What was brilliant about Justice Walker's 138-page ruling is the fact that he did his best to cement his analysis of the evidence on more factual arguments. It wans't so much about the soft and fuzzy reasons that gay men and women would be happier if we had the same rights and blah blah blah. Instead he focused on the evidence that both sides raised and accepted the arguments related to the equal rights and due process clauses of the state constitution. It also didn't help their cause that the Proposition 8 side of the fence barely offered relevant witnesses to push for their side.

But now it's a whole new phase in the battle and you can imagine that they won't repeat the same mistakes. They have to fight this tooth and nail in the appeals court and more than likely later on in the Supreme Court since every new level will take it as a new case. It means that as beautiful as Justice Walker's ruling is, it won't matter as much from a technical standpoint since the Supreme Court will look at it with fresh eyes.

And this is just one state. What about the Federal Government's stance on this? Obama has repeatedly stated that he's in support of gay equality in the eyes of the law but hasn't been as supportive of gay marriage in itself, which makes very little sense to me. As this course makes it way up the ladder, more and more attention will be drawn to this very important issue and sooner or later he'll need to get off the fence and take a clear stand for or against it. And what about the rest of the world? When will other nations start to see the light and accept that we're still human and we deserve protection in the eyes of the laws of all governments.



Flickr: CapesTreasures.com - Gay_marriage_button_L


I want to be able to marry the man that I love and have that marriage recognized in any country I happen to find myself in. I've laid out the arguments and reasoning behind this in the past and I probably will write about it further in the months to come. But today's entry is just me adding another voice to the many who are crying out for equal rights and the support of our lawmakers. Let this struggle in California act as a wake-up call to the rest of us that this is a valid issue that needs to be discussed and brought to the appropriate channels.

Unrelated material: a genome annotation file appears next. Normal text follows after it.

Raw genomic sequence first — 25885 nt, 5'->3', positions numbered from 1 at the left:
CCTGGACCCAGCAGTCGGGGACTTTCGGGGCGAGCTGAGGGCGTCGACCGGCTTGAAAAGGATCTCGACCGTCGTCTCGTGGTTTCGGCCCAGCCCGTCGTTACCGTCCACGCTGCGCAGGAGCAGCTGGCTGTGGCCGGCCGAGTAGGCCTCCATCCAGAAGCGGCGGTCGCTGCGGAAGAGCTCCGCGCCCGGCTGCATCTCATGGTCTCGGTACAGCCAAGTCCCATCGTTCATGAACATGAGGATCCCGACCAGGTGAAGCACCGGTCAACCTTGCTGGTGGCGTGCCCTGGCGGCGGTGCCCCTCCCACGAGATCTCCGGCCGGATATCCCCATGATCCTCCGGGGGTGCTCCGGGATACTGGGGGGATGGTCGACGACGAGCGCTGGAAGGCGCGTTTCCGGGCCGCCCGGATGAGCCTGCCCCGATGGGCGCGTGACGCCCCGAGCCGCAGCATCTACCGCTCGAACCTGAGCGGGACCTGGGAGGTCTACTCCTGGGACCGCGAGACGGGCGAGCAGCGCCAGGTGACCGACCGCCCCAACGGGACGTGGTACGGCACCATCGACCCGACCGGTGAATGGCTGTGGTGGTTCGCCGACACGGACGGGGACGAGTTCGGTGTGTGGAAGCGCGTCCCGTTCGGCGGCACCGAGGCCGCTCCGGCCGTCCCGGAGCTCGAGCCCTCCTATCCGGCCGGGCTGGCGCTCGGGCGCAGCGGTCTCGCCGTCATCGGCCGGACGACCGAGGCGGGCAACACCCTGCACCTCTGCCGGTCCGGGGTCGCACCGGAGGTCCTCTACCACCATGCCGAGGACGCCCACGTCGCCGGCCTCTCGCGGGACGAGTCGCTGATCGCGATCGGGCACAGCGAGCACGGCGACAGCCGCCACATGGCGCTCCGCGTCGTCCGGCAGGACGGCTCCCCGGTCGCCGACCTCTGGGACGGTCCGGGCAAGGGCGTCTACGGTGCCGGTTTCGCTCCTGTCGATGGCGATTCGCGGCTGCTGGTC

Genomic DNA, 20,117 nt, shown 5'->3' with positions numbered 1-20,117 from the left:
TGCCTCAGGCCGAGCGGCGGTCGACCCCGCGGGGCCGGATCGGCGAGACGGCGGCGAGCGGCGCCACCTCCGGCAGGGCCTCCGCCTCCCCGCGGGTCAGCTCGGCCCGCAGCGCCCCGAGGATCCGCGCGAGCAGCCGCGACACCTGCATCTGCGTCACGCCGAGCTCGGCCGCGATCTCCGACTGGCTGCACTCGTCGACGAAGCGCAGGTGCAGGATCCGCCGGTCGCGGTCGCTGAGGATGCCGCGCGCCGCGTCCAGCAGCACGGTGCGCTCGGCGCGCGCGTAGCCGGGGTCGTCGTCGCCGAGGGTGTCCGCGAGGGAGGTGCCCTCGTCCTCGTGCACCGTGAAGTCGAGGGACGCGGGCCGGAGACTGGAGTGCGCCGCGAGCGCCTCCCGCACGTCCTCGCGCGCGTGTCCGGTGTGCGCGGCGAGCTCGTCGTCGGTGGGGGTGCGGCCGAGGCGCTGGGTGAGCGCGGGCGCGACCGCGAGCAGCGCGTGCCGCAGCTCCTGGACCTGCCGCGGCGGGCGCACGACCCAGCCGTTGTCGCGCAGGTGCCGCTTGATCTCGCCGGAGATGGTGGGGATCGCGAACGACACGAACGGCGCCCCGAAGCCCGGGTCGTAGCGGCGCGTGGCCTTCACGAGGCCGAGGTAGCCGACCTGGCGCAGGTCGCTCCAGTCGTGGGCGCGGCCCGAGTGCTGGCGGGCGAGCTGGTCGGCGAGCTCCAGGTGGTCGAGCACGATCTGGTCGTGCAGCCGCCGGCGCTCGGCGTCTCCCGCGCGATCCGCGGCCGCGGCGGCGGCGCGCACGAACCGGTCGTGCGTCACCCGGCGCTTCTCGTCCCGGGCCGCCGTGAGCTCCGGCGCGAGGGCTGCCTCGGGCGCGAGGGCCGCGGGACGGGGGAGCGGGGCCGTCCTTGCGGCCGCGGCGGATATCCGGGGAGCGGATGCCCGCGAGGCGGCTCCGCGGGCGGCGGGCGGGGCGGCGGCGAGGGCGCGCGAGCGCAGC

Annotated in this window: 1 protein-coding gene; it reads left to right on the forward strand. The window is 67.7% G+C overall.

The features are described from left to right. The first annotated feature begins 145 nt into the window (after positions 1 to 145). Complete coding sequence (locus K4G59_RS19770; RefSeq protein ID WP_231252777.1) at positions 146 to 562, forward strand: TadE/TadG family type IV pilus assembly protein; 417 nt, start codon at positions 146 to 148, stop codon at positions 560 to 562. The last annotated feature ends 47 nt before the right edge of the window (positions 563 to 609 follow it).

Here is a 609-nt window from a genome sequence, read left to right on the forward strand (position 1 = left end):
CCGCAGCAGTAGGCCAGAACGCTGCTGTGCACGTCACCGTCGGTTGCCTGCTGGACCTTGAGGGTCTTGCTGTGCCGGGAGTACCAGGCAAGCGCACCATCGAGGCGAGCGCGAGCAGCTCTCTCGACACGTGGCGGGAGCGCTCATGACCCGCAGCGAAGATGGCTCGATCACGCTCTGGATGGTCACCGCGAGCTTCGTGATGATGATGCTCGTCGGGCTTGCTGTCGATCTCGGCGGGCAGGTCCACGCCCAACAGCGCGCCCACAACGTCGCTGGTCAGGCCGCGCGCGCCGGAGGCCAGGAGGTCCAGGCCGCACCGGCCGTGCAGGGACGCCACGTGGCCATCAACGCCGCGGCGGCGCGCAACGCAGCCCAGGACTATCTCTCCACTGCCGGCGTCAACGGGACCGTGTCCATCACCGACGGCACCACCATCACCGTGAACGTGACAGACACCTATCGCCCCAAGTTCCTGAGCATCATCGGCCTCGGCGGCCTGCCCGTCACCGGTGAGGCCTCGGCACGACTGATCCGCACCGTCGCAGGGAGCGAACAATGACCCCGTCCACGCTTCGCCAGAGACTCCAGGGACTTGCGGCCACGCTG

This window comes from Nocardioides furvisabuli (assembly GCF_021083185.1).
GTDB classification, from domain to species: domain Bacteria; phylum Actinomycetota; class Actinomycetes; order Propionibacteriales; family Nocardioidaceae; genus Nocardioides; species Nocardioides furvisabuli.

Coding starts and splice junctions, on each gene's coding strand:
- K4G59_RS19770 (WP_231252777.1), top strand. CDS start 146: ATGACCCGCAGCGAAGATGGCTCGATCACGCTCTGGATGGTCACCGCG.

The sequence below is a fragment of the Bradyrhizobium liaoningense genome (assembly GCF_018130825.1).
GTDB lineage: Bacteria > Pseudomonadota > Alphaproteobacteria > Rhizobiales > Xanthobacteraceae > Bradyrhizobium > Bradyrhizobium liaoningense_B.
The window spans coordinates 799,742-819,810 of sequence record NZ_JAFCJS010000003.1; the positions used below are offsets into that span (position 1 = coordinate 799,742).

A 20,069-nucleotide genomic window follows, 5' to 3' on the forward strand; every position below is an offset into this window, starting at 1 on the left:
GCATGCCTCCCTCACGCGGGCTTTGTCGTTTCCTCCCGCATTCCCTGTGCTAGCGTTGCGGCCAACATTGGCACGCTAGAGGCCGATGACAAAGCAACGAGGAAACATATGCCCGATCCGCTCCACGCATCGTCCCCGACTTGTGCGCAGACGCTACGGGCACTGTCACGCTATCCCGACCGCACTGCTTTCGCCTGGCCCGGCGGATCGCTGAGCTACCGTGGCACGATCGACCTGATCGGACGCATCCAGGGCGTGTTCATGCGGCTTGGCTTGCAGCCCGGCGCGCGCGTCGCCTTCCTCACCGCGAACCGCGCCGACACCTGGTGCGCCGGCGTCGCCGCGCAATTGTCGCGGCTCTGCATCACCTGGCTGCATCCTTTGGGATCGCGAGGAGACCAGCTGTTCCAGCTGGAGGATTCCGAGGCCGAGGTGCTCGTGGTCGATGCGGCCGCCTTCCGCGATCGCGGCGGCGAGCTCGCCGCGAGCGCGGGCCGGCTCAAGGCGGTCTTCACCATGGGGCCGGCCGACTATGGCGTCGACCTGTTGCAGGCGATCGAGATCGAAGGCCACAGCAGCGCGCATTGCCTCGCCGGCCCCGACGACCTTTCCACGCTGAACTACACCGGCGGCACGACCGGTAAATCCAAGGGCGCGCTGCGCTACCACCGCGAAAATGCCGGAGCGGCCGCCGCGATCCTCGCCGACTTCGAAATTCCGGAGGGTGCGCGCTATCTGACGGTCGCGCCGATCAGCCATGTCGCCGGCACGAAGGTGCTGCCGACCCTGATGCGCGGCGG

This is not something that the majority can vote on in a referendum since the rights of a minority group will always be quashed that way. If we always let the majority determine how the smaller minorities should live, then women would still not be able to vote, African Americans would still be slaves and a heck of a lot of other things that we now accept to be wrong. But change is never easy, I know that. And we need to keep fighting.

I join the fight with my words, whether on this blog or in a letter to my congressman or whatever other relevant forum. It's not much but it's a start. And we're definitely not going to give up until we're allowed the right to marry and all other rights that we deserve come to pass.

And that's just about what I wanted to say right now.

And a big Fuck You to Proposition 8.

Flickr photos from Dave Shumaker, deepchi1 and CapesTreasures.com respectively.